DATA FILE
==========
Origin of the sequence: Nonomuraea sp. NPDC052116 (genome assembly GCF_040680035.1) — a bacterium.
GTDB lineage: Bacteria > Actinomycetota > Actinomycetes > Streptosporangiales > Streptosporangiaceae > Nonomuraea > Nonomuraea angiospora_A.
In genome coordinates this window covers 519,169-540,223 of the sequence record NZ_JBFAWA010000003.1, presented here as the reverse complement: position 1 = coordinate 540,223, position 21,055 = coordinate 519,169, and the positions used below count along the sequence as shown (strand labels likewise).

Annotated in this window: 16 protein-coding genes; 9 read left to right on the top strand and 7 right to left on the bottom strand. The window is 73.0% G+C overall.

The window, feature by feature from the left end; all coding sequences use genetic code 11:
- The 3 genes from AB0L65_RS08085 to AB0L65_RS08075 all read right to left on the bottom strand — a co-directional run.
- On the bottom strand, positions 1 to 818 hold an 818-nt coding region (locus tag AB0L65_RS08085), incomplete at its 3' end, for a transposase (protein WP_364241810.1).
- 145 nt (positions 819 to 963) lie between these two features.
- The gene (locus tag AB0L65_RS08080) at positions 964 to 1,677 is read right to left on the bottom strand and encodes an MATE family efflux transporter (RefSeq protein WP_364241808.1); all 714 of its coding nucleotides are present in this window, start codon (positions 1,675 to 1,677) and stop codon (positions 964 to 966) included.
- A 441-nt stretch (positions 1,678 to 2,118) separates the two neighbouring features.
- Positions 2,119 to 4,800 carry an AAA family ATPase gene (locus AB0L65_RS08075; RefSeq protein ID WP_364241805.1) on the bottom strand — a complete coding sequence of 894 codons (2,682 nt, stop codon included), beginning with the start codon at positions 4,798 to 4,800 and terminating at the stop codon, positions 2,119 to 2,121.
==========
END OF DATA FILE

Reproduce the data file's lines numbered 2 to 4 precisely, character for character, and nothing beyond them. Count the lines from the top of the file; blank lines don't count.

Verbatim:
GTDB lineage: Bacteria > Actinomycetota > Actinomycetes > Streptosporangiales > Streptosporangiaceae > Nonomuraea > Nonomuraea angiospora_A.
In genome coordinates this window covers 519,169-540,223 of the sequence record NZ_JBFAWA010000003.1, presented here as the reverse complement: position 1 = coordinate 540,223, position 21,055 = coordinate 519,169, and the positions used below count along the sequence as shown (strand labels likewise).

Annotated in this window: 16 protein-coding genes; 9 read left to right on the top strand and 7 right to left on the bottom strand. The window is 73.0% G+C overall.